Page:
A new report warns of a strain on water resources due to increased usage. (Photo by Annette Gulick)
Water use in six Great Lakes states is likely to go up. That’s according to a new study by researchers at Southern Illinois University. They say, by the year 2025, demand could outstrip supply in some areas. The Great Lakes Radio Consortium’s Shawn Allee has more:
Water use in six Great Lakes states is likely to go up. That’s according to
a news study by researchers at Southern Illinois University. They say, by
the year 2025, demand could outstrip supply in some areas. The Great Lakes
Radio Consortium’s Shawn Allee has more:
The report predicts that in twenty years, the region will use roughly seven
percent more water than it does today. That’s not enough to endanger the Great Lakes or most groundwater sources, but it is enough to strain water resources in some parts of the region.
Water use will grow fastest in Illinois and Ohio, mostly because they are
likely to see the most economic growth. Researcher Ben Dziegielewski says there’s a connection
between wealth and water.
“People with higher income tend to use more water, because they tend to have
swimming pools, and sprinklers for flower beds, and maybe even green lawns.”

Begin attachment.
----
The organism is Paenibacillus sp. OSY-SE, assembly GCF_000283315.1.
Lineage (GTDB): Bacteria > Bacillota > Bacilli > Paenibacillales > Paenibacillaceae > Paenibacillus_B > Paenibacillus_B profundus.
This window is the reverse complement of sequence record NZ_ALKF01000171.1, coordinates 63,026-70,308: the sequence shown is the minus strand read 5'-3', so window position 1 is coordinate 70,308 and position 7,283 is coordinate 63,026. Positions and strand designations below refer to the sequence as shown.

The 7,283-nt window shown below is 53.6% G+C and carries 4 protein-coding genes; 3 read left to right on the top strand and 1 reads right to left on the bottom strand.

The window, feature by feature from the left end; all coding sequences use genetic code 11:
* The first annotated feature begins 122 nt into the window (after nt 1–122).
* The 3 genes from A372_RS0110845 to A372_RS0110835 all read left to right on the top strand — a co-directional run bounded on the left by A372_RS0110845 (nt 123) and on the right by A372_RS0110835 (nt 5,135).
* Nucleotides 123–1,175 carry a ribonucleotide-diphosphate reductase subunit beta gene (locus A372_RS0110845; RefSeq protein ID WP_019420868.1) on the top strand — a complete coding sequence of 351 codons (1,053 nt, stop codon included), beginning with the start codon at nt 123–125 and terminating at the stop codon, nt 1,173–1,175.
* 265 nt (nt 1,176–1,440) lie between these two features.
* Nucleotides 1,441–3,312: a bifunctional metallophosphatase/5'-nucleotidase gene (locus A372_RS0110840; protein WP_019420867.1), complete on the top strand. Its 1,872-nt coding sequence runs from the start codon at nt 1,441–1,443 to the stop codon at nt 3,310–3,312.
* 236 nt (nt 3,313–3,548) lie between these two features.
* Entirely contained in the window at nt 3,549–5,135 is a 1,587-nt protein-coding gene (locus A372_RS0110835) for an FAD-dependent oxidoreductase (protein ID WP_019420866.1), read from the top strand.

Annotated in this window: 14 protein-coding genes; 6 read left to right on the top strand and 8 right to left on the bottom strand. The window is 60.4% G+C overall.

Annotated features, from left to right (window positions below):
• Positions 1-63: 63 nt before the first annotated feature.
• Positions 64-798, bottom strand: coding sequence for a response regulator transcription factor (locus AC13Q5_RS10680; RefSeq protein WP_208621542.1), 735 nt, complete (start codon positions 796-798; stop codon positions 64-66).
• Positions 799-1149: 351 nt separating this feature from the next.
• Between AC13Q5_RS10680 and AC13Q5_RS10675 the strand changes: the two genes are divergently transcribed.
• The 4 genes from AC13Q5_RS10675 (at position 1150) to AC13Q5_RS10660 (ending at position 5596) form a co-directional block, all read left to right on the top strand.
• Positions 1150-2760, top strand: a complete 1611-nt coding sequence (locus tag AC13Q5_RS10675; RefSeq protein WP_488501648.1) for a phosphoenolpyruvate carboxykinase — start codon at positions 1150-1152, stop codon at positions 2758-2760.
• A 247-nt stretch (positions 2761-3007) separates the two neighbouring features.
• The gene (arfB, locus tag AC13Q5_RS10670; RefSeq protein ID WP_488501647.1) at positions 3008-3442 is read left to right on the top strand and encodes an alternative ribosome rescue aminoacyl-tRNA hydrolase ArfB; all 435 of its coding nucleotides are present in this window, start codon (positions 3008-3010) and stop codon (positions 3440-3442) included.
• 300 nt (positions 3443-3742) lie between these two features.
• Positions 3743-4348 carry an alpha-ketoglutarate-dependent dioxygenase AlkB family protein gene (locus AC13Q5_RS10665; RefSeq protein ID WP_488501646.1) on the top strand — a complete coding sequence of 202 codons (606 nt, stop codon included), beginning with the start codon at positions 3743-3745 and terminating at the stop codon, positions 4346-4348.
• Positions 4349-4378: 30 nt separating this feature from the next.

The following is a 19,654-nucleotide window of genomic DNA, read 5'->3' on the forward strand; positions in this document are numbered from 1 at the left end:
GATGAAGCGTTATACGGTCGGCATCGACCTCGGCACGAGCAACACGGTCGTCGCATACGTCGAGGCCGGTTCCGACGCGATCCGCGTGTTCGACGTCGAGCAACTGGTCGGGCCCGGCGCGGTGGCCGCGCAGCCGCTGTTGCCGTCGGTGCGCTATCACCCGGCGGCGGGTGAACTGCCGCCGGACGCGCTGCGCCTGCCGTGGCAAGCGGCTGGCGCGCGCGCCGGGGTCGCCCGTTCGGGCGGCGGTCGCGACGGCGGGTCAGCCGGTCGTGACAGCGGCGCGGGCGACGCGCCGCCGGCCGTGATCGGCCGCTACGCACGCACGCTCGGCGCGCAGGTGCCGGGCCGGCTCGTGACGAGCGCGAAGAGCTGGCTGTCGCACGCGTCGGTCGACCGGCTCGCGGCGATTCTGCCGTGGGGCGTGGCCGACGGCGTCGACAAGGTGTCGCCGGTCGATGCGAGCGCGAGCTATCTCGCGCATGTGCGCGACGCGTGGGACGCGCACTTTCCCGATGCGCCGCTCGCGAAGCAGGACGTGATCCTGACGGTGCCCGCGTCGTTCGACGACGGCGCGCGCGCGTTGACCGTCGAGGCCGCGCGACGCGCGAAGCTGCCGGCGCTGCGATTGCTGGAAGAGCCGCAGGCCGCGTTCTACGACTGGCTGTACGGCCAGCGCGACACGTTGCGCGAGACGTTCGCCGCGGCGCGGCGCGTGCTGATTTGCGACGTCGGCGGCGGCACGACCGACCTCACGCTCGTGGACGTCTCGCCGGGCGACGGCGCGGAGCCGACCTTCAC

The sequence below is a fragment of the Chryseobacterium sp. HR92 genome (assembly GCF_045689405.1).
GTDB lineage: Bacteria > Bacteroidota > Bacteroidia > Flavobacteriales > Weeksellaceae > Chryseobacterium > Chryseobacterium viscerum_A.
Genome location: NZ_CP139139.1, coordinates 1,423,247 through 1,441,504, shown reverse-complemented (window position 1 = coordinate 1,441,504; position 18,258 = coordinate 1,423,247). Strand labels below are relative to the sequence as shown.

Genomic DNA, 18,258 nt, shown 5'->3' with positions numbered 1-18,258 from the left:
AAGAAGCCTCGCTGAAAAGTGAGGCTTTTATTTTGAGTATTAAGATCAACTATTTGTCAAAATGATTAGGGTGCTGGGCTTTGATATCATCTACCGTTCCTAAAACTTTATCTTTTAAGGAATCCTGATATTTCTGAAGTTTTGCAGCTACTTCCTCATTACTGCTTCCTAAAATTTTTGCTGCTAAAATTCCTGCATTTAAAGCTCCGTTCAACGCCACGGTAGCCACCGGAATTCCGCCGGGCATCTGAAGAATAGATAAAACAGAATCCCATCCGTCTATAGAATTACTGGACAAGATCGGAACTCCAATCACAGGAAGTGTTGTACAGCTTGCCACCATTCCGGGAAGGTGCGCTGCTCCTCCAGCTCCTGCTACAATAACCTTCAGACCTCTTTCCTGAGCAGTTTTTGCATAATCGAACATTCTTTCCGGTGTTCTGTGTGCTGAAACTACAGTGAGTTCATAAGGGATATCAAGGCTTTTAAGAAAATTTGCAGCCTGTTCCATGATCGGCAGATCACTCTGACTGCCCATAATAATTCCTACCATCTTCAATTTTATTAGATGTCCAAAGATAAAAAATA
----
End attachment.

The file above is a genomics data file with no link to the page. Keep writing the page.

The report predicts that states with slower economic growth, like Indiana
and Michigan, will use less water in the next two decades. Wisconsin and Minnesota are expected to use about the same amount of water.
Although a well-manicured lawn offers certain benefits... not everyone thinks it's worth the effort. (Photo by Ed Herrmann)
Some people still prefer a more natural look. (Photo by Ed
One of the great rituals in suburban America is mowing the lawn. A manicured lawn seems to say that the house is well cared for, that it belongs to the neighborhood. Great Lakes Radio Consortium commentator Ed Herrmann wonders whether this obsession for the perfect lawn is worth the effort:
One of the great rituals in suburban America is mowing the lawn. A
manicured lawn seems to say that the house is well cared for, that it belongs